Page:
page contents In ‘The Committed,’ Viet Thanh Nguyen continues his Pulitzer Prize-winning story – The News Headline

In ‘The Committed,’ Viet Thanh Nguyen continues his Pulitzer Prize-winning story

Except for that the creator, Viet Thanh Nguyen, was once too startlingly sensible to forget about. “The Sympathizer” flushed colour again into the ones iconic pictures of the autumn of Saigon and recast the worn classes of the Vietnam Conflict during the eyes of a communist agent hiding in america. An fast vintage, the unconventional aggressively engaged with the country’s mythology and demonstrated Nguyen’s bizarre highbrow dramatic vary. “The Sympathizer” swept during the 12 months’s literary awards, successful a Pulitzer Prize, a Carnegie Medal, the Heart for Fiction First Novel Prize, the Asian/Pacific American Award, an Edgar Award and extra.

Now, Nguyen returns to the scene of that triumph with a good brainier sequel known as “The Dedicated.” “I would possibly not be a secret agent or a sleeper, however I’m maximum certainly a spook,” the unnamed narrator starts. “I’m additionally nonetheless a person of 2 faces and two minds, one among which may in all probability but nonetheless be intact.”

In the event you learn “The Sympathizer,” you’ll instantly acknowledge this ironic and perpetually conflicted voice. In the event you haven’t learn “The Sympathizer,” you’ll be hopelessly misplaced, so don’t even call to mind leaping in right here. The environment and motion of this 2nd e book are other, however “The Dedicated” is so depending on previous relationships and plot main points that those two novels are extra like volumes of the similar proceeding tale.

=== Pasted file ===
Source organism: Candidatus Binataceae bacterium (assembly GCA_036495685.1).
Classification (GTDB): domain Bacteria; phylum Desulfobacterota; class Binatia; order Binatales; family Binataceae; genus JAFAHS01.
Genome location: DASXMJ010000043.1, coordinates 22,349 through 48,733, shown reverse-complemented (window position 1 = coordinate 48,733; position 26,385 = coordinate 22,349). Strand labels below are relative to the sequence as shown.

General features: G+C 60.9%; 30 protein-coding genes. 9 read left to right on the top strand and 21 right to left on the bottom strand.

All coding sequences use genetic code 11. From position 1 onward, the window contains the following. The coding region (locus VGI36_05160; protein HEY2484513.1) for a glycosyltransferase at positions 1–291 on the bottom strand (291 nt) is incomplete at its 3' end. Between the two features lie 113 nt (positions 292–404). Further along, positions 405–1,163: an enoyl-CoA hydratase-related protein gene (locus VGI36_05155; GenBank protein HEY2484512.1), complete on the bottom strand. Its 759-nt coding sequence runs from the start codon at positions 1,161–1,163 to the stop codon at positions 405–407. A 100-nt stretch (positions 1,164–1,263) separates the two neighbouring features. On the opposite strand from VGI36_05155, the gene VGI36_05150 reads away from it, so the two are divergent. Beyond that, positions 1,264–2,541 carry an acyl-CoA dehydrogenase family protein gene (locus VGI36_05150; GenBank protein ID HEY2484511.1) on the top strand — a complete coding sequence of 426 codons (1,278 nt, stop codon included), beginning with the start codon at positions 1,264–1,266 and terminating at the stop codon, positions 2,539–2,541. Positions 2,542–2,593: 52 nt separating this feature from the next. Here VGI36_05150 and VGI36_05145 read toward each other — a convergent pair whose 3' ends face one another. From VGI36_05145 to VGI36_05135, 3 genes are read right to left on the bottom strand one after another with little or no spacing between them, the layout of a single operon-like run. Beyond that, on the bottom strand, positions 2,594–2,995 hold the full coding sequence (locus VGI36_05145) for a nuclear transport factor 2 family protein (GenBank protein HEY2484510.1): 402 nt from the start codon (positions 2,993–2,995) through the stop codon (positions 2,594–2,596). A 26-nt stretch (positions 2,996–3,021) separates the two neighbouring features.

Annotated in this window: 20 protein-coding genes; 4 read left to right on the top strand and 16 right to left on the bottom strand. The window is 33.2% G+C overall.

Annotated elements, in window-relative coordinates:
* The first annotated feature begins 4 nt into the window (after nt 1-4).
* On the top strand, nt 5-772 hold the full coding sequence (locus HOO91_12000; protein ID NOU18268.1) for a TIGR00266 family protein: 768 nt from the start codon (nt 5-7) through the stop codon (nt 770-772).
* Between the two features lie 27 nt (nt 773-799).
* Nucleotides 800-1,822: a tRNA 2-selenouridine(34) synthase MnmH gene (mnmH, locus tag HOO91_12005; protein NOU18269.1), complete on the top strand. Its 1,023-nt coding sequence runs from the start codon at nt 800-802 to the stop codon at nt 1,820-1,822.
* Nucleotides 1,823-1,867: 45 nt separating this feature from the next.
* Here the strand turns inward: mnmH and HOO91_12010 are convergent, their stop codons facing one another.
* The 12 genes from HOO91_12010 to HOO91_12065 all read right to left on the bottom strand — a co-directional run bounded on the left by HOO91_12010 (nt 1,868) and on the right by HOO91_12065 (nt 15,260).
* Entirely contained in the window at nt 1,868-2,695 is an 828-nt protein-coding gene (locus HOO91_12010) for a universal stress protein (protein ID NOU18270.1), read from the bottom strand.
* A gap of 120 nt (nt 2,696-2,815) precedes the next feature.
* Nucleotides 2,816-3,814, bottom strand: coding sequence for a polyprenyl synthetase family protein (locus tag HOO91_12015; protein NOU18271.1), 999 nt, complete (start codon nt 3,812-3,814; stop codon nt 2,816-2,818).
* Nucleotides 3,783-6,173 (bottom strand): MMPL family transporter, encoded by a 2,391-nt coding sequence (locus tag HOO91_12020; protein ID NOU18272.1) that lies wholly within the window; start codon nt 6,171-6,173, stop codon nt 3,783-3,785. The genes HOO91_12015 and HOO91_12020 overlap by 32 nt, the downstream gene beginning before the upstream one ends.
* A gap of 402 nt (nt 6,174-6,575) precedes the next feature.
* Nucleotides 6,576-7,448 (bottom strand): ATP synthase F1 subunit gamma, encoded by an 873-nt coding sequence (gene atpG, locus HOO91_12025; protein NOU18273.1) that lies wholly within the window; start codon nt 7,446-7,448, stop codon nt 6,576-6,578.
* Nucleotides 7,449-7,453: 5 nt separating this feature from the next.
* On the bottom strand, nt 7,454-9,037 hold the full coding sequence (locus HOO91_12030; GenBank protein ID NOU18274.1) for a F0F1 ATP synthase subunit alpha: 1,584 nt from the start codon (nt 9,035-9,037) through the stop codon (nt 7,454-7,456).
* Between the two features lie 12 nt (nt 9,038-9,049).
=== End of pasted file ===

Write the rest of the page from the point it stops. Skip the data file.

“The Dedicated” by no means units foot in america. As a substitute, it takes position totally in Paris, regardless that no longer the romantic Town of Mild. That is Paris past the vacationer haunts and picture shoots: alongside darkish avenues of warehouses, golf equipment and eating places managed via combating gangs. Simply as “The Sympathizer” remodeled the hulk of an previous secret agent novel, “The Dedicated” does the similar with a story of noir crime.

The unconventional opens in 1981 when the dangerously sympathetic secret agent arrives in Paris together with his previous buddy Bon. They’ve survived a 12 months of torture in a reeducation camp in Vietnam and at the moment are being rewarded with new lives some of the French. “Our baggage have been full of goals and fantasies,” the narrator says, “trauma and ache, sorrow and loss, and, in fact, ghosts. Since ghosts have been weightless, lets lift a vast collection of them.”

The ones ghosts — which come with his French father, a clergyman — have interaction with the dwelling on this new Parisian association. Even supposing the narrator is not a certified secret agent, his lifestyles isn’t any much less clandestine than ever. Bon, his buddy, remains to be made up our minds to kill communists and has no concept that the narrator is one. However in all probability that gained’t subject of their new line of labor as underlings for a Vietnamese drug lord. Right here, indubitably, they are able to simply faux to be waiters at “the worst Asian eating place in Paris” and brush ideological considerations apart whilst gathering coverage cash and distributing cannabis.